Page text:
The Chair: This is clearly an area that you are both focused on at the moment by engaging with the issue and dealing with it. We may come back to you later to talk about it further, because it is something that you are understandably concerned about. The next questions are BBC-focused, but if you want to, Anna, feel free to come in on them.
Q186 Baroness Grender: Thank you very much for giving evidence today, and congratulations on achieving more than a 50% level of trust in the BBC. That is extraordinary in these challenging times. As ever, though, it means that the microscope is on you at all levels.
I want to explore in particular the local democracy reporter scheme. You will have seen that the Minister is very supportive of it, so it is ironic that I am asking you a very similar question to the one that I asked him about levels of payment that go to the larger players, the NMA members. Again, the big players appear to get the lion’s share of the funding. I know that you produced a review at the end of June by Peter Johnson and that there is some talk of broadening out the local democracy reporter scheme to smaller players. How quickly can that come into play?
In written evidence given to us by Professor Steve Barnett, he said that while in theory the competition for these contracts was open to all publishers, the distribution tells a very different story; 140 of the 150 reporter contracts went to the three regional conglomerates, Reach plc, JPI Media and Newsquest, the very publishers that have been consolidating operations and closing papers while protecting their profit base over the last 20 years. I know you have had a review and that it recommends change. How quickly will that change come do you regret the fact that not enough funding has gone to the smaller independent operators?
Jamie Angus: Thank you, and I will try to answer that. It is good that you have acknowledged the success of the scheme, which is something that we are very proud about.
There is of course no formal bar in the scheme to smaller independent providers accessing and bidding to employ Local Democracy reporters, but you are right to say that the vast majority are working in the three largest regional groups. In part, that is because those larger groups are able to provide the line management, professional and HR support that is involved when taking on a larger number of staff and overseeing their work.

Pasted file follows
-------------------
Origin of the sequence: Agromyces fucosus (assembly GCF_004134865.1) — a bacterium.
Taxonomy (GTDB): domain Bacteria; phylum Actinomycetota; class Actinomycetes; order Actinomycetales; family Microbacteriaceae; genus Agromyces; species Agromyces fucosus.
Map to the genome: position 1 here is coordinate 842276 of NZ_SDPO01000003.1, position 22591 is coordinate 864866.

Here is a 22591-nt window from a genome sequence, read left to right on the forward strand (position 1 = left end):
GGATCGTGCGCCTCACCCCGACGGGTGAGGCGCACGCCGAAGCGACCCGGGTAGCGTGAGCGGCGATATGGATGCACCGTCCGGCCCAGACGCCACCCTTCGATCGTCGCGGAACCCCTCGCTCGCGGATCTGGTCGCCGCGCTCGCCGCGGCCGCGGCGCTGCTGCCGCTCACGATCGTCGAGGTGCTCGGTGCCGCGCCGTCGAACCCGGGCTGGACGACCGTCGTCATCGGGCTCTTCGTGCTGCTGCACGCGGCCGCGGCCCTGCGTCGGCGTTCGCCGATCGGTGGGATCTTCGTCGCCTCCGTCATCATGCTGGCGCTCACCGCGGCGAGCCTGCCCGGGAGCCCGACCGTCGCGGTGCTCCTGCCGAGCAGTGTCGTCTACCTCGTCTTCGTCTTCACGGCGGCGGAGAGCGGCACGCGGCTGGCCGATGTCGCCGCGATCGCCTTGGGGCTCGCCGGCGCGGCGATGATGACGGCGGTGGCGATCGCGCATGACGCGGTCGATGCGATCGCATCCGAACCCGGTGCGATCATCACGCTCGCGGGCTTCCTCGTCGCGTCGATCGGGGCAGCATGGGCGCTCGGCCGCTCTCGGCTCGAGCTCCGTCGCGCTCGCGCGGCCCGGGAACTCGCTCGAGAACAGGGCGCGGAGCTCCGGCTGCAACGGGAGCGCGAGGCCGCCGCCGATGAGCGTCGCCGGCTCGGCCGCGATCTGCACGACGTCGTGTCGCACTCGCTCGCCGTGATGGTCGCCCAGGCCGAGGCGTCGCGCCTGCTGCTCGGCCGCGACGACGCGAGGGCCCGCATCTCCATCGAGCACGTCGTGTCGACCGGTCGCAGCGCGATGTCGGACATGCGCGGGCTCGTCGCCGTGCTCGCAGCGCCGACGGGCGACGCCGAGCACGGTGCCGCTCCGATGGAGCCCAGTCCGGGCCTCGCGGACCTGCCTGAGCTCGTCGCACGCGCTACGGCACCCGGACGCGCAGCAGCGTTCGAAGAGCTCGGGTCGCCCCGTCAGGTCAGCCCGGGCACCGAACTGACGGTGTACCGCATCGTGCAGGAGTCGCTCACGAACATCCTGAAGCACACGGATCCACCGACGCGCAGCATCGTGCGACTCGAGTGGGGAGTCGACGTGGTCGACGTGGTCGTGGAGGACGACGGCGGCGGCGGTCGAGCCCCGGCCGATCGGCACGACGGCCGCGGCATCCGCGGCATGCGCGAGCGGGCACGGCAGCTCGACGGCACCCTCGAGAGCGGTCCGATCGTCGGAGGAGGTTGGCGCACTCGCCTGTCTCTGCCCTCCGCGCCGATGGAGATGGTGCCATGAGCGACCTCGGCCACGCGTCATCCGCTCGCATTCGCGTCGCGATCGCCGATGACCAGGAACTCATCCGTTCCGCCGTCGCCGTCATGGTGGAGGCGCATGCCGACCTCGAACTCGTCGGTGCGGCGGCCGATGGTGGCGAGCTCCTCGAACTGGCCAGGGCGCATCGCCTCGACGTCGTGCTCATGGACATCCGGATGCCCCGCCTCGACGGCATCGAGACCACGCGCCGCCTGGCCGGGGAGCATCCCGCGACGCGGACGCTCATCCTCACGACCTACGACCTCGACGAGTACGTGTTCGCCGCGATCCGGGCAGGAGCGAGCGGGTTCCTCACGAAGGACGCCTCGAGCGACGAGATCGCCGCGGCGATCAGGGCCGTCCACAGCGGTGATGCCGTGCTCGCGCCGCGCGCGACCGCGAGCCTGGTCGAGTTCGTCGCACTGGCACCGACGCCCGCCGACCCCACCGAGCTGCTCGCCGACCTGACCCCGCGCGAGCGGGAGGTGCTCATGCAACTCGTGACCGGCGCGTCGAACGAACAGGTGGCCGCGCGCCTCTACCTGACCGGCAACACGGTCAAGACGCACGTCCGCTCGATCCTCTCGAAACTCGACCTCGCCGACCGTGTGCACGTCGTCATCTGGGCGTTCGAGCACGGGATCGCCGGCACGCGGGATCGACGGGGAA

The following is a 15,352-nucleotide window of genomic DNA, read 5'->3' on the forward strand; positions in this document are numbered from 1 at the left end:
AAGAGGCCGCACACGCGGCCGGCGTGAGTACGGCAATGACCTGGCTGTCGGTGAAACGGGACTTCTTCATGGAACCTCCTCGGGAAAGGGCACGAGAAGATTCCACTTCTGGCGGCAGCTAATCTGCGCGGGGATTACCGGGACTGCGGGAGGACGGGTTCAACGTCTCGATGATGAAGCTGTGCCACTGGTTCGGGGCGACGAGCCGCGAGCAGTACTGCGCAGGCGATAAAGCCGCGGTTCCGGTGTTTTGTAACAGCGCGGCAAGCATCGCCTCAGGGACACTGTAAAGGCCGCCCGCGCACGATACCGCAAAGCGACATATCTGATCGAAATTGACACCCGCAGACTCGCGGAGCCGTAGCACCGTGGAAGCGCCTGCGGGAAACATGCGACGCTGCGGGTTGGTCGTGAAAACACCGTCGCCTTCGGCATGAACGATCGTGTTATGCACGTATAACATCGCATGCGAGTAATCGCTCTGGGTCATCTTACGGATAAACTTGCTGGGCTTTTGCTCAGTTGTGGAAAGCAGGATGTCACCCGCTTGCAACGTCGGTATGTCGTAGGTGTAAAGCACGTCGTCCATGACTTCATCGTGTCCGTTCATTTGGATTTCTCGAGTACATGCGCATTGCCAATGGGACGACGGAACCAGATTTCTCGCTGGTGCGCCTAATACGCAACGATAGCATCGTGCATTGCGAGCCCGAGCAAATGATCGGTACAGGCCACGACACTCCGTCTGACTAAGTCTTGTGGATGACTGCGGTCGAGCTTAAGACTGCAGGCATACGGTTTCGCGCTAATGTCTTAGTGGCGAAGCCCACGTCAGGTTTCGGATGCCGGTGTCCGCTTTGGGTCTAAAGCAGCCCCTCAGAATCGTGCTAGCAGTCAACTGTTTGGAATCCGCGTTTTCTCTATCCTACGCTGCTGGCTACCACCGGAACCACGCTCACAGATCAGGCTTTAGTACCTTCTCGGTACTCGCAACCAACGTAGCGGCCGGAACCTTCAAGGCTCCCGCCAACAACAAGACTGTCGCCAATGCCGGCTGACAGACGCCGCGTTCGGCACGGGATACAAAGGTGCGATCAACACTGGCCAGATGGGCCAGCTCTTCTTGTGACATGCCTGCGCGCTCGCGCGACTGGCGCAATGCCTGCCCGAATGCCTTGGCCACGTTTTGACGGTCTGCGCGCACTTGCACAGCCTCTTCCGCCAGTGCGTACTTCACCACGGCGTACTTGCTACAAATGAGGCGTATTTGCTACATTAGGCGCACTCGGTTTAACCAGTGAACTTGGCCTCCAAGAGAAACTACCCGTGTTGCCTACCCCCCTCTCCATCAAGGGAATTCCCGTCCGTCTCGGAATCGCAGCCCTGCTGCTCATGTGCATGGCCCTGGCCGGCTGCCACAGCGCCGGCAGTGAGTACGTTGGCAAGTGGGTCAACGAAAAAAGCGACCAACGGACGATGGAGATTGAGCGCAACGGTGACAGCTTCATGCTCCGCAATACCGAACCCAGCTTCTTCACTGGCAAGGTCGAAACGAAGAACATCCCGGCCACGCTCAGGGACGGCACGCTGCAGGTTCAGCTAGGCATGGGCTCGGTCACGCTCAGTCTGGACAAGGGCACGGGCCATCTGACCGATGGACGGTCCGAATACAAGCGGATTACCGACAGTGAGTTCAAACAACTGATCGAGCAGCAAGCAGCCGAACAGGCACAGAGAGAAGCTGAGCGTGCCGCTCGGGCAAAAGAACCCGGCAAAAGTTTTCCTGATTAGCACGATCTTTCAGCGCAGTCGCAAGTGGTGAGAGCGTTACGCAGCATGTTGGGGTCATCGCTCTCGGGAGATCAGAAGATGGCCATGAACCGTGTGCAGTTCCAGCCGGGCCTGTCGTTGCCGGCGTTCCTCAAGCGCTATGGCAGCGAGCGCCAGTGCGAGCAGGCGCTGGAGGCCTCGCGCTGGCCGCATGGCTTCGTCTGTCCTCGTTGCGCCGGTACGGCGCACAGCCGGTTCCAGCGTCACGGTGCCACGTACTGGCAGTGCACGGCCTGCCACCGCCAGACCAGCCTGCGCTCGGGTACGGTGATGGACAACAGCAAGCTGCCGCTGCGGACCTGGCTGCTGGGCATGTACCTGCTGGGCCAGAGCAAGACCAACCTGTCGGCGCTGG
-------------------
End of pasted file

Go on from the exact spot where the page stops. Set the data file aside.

However, it is also important to note that everything that Local Democracy reporters produce is effectively free to air, if you like; it is not paywall-restricted to one organisation. Other small independent publishers and the BBC itself are able to access the content that is produced in that way. While some smaller publishers may not want to take on the responsibility of having a dedicated LDR within their organisation, they are able to access the content that they produce.
However, I can hear clearly your criticism. David and I listened carefully to what Minister Whittingdale had to say in the previous hour, and this is certainly something that we would like to improve on as the scheme progresses.
On the question of resources, David alluded earlier to the financial pressures that the BBC is under. We do not currently feel able, given the wider pressures on the licence fee, to put more into the LDR scheme. As the Minister mentioned, in many cases the tech platforms are taking enormous amounts of advertising revenue out of the local journalism system, so at this stage they should be the ones looking at putting in an additional contribution.
Baroness Grender: I think you are absolutely right that the BBC going beyond £8 million would be a tall order right now, but there was some scepticism as to whether you can get money out of other operators to fund this scheme. What is the potential for that? In your answer, can you also say whether there is any other start-up local journalism? How do you grow and foster local journalism and other start-ups, aside from this scheme?
Jamie Angus: First, the operations of BBC local radio in particular but also our regional newsrooms for television, and some of the things that Anna mentioned, are some of the most resilient things that are sustaining local journalism as a sustainable employer base and a sustainable future model through an incredibly difficult time. That is absolutely what a PSB should be doing: we should be making sure that we hang on in there, and in time a commercial market will improve, return and reform.
I am afraid that the other question is a question for the technology platforms and one that you will doubtless put to them. We have a number of really effective and important collaborations with tech platforms, some of which involve co-financing. In this instance, they have not wished to proceed with funding the LDR scheme, which is regrettable.
David Jordan: It is worth mentioning that, as well as the things that Jamie has mentioned, we have massively increased the number of links from our regional stories to local newspaper stories and local media in an effort to show our online readers what they might be able to get from local media that is not BBC-led. We can take a horse to water, as it were, but we cannot make it drink. However, we do our best to ensure that people are aware of what is available from a range of local resources when we do our stories on BBC Online.
The Chair: Have you considered going further and reducing the number of stories that you produce yourself at a very local level, in effect turning your website and other media into hubs that direct people straight to local media for stories?